The Effect of Management on Erosion of Civil War Battlefield Earthworks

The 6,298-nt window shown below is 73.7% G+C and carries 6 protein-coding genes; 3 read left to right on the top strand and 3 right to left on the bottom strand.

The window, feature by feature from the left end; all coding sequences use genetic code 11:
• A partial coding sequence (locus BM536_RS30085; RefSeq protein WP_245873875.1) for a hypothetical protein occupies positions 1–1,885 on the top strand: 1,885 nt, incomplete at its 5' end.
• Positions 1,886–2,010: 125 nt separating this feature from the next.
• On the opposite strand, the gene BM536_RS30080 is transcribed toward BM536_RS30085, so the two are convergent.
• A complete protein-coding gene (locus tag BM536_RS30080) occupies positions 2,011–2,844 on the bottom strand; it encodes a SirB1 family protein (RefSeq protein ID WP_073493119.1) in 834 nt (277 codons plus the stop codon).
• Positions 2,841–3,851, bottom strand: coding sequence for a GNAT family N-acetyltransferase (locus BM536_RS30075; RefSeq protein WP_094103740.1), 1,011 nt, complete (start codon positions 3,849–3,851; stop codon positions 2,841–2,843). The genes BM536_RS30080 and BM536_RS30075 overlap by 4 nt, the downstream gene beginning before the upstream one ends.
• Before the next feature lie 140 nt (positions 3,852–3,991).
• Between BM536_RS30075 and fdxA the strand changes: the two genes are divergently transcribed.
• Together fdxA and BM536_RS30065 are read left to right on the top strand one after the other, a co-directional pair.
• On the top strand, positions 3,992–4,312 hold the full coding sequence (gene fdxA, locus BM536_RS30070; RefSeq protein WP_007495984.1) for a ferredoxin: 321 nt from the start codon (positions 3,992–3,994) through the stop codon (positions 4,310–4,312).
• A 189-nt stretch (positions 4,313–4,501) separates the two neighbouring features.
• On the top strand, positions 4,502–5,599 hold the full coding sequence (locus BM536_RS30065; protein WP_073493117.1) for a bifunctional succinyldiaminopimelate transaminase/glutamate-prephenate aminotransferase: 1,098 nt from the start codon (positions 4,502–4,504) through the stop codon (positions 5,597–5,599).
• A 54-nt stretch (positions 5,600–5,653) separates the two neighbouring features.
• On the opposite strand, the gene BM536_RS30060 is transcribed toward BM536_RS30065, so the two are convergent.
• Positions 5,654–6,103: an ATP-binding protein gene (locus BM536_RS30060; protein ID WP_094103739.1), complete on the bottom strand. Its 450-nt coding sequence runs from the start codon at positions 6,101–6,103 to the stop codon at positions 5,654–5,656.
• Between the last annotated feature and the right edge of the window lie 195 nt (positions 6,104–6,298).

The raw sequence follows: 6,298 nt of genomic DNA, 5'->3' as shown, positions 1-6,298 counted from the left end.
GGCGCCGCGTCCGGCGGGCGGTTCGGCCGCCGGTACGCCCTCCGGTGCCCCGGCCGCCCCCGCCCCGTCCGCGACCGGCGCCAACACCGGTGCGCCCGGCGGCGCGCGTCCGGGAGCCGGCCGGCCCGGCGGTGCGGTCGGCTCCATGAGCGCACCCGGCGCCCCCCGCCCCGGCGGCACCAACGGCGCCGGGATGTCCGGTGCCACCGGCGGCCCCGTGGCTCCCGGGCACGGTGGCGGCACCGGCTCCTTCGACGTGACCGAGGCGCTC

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Since 1936 National Park Service has been charged with preserving Civil War Earthworks while allowing public access. Soil erosion, both natural and human-induced, is a major concern facing the preservation of the earthworks. Currently, the National Park Service is committed to preserving these earthworks for future generations by determining which maintenance activities cause the least soil erosion. This study was undertaken to determine which management practice; burned, mowed, park-forest, forested, or trimmed, best minimized soil erosion. A secondary objective was to determine how several empirical formulas (e.g. Universal Soil Loss Equation) and one field estimate (e.g. erosion pins) compared soil erosion trends for the 5 treatments. A third objective of this study was to gather information regarding the soil development which has occurred during the 135 + years since the earthworks were constructed. Earthworks managed by prescribed burning suffered the greatest erosion rates while the forested earthworks eroded the least. The trimmed and mowed management regimes were not significantly different and would provide adequate erosion protection while the forested treatment had significantly less erosion. Based on the empirical models, erosion was primarily a function of ground cover; on the other hand, rain intensity was highly influential for erosion as measured by the erosion pins. All of the erosion estimation methods concurred that the burned treatment should be avoided due to the high erosion rates while the erosion pins indicated that the park-forest treatment could potentially have erosion problems as well. Soil profile descriptions from the earthworks revealed that A horizon depths on the earthworks were not significantly different then the A horizons found on the relatively undisturbed adjacent forest floor and that subsurface soil structure has begun to develop on earthwork soils.
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